WASHINGTON — Members of the Supreme Court questioned on Tuesday whether now is the right time to force states to allow same-sex couples to marry, pointing to how quickly public opinion has shifted on the issue of marriage equality.
Justice Anthony Kennedy, who was a key figure in striking down the Defense of Marriage Act in 2013, suggested that he might be worried about the court moving too quickly to force states to marry same-sex couples.
“This definition has been with us for millennia,” Kennedy said of male-female marriages. The justice also said it would be very difficult for the court to say it knows better than the public on the issue.
The questions came during the first session of oral arguments Tuesday for a historic case over whether there is a constitutional right to same-sex marriage. The justices were questioning Mary Bonauto, a lawyer representing same-sex couples who wish be married.
Tuesday’s hearing will continue into the afternoon. The judges are considering two issues during the oral arguments: whether states are required to offer marriage licenses to gay couples, and whether states have to recognize same-sex marriages performed outside their borders. The court will likely issue one decision in June covering appeals from four states — Kentucky, Michigan, Ohio and Tennessee.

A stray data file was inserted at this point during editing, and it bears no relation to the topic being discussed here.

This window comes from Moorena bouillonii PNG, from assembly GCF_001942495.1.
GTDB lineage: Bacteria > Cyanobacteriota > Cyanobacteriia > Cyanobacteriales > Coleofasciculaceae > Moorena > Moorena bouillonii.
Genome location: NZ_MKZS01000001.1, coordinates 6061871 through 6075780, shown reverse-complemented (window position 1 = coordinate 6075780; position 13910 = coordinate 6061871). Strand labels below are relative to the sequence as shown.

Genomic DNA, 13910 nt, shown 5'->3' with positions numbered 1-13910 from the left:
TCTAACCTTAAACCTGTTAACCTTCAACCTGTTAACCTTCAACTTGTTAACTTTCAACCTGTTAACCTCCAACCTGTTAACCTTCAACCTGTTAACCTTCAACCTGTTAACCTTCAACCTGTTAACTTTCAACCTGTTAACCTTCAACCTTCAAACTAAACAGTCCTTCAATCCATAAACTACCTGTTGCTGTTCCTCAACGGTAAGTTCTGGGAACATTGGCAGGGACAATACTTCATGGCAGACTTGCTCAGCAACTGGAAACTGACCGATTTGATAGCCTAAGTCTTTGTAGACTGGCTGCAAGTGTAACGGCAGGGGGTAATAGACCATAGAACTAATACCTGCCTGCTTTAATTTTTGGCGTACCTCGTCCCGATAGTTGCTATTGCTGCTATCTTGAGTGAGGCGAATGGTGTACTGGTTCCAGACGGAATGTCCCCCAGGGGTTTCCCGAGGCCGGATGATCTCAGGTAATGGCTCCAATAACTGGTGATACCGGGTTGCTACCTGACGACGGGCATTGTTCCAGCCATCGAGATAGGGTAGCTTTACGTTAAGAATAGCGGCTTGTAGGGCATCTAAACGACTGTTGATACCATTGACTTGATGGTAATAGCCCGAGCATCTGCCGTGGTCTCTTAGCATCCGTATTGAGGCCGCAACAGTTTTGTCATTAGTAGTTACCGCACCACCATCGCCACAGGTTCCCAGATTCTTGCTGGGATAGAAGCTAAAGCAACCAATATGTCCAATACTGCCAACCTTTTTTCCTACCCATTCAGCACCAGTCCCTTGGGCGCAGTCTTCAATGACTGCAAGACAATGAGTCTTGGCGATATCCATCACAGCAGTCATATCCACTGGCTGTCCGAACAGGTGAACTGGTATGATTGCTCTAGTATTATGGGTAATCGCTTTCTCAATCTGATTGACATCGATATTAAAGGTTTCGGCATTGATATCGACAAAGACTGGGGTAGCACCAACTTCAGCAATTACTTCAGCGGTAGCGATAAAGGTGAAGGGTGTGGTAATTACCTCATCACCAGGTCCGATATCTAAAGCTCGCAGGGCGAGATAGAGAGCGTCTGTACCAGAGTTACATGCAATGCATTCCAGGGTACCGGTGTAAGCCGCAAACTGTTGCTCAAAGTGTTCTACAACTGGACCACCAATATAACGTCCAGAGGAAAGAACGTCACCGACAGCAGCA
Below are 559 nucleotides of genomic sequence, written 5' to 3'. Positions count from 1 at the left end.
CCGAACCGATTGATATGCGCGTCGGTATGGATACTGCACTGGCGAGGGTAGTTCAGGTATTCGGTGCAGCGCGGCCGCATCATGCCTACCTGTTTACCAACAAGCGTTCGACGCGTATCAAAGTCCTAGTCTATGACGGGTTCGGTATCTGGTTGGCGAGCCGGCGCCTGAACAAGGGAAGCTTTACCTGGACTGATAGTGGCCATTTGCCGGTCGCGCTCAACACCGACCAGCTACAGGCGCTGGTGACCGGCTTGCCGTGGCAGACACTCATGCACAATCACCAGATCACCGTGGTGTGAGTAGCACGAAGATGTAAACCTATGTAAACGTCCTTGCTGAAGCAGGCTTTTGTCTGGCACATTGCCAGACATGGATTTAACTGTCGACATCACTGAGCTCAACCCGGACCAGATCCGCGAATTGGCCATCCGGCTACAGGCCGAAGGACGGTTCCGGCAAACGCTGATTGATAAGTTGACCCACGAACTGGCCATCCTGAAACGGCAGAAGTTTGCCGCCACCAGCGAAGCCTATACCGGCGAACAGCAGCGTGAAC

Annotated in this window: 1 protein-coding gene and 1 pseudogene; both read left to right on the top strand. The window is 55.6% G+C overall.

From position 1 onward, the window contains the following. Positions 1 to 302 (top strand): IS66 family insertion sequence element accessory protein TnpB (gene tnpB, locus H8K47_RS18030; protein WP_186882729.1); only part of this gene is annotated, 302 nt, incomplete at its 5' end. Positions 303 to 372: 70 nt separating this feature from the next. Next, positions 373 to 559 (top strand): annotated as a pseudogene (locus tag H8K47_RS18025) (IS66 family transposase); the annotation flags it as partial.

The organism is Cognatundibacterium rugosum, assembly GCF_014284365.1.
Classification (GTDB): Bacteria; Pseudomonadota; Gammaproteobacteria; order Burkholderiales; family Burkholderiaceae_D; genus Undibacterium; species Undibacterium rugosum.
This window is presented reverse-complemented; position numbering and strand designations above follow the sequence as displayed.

“You’re seeking to change what the institution is,” said Chief Justice John Roberts. He said that “prior to about a dozen years ago” there was no society that recognized same-sex marriages.
Justice Ruth Bader Ginsburg said that there have been changes to the institution of marriage, which used to be a “dominant and subordinate” relationship. She said that same-sex marriage would not have fit into that structure.
“Did they have same-sex marriage in ancient Greece?” asked Alito. He also questioned whether four consenting, highly educated adults, two men and two women — perhaps lawyers, he joked — could ask a state to be married. Bonauto responded that there would be issues of coercion and consent and family disruption that would give states an interest in banning such unions.
Roberts said that if the court were to order states to issues licenses to same sex couples, “there will be no more debate.” Not allowing voters to weigh in on the issue “can close minds,” he added.
Thirty-seven states and Washington, D.C., currently recognize same-sex marriage. — This feed and its contents are the property of The Huffington Post, and use is subject to our terms. It may be used for personal consumption, but may not be distributed on a website.